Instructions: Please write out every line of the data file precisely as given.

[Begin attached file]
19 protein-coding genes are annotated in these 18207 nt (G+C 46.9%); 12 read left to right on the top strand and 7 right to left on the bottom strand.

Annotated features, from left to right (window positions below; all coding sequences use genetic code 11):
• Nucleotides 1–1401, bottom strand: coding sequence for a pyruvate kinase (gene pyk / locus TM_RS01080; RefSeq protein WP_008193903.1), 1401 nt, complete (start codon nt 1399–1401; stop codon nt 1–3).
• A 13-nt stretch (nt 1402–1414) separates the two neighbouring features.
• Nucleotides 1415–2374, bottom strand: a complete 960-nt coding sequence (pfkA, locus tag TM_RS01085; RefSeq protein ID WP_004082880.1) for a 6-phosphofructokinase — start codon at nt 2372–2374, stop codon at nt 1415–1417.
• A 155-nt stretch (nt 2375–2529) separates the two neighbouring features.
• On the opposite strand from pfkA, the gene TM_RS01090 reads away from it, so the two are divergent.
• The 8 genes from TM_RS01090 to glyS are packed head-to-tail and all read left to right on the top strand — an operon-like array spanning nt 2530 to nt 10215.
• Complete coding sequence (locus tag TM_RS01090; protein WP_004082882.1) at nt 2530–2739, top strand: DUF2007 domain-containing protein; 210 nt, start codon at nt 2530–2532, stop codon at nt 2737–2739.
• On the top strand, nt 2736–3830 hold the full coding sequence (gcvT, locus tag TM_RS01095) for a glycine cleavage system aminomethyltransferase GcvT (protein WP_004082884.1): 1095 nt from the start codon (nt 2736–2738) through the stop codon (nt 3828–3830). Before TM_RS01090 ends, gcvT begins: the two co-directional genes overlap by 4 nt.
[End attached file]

19 protein-coding genes are annotated in these 18207 nt (G+C 46.9%); 12 read left to right on the top strand and 7 right to left on the bottom strand.

Annotated features, from left to right (window positions below; all coding sequences use genetic code 11):
• Nucleotides 1–1401, bottom strand: coding sequence for a pyruvate kinase (gene pyk / locus TM_RS01080; RefSeq protein WP_008193903.1), 1401 nt, complete (start codon nt 1399–1401; stop codon nt 1–3).
• A 13-nt stretch (nt 1402–1414) separates the two neighbouring features.
• Nucleotides 1415–2374, bottom strand: a complete 960-nt coding sequence (pfkA, locus tag TM_RS01085; RefSeq protein ID WP_004082880.1) for a 6-phosphofructokinase — start codon at nt 2372–2374, stop codon at nt 1415–1417.
• A 155-nt stretch (nt 2375–2529) separates the two neighbouring features.
• On the opposite strand from pfkA, the gene TM_RS01090 reads away from it, so the two are divergent.
• The 8 genes from TM_RS01090 to glyS are packed head-to-tail and all read left to right on the top strand — an operon-like array spanning nt 2530 to nt 10215.
• Complete coding sequence (locus tag TM_RS01090; protein WP_004082882.1) at nt 2530–2739, top strand: DUF2007 domain-containing protein; 210 nt, start codon at nt 2530–2532, stop codon at nt 2737–2739.
• On the top strand, nt 2736–3830 hold the full coding sequence (gcvT, locus tag TM_RS01095) for a glycine cleavage system aminomethyltransferase GcvT (protein WP_004082884.1): 1095 nt from the start codon (nt 2736–2738) through the stop codon (nt 3828–3830). Before TM_RS01090 ends, gcvT begins: the two co-directional genes overlap by 4 nt.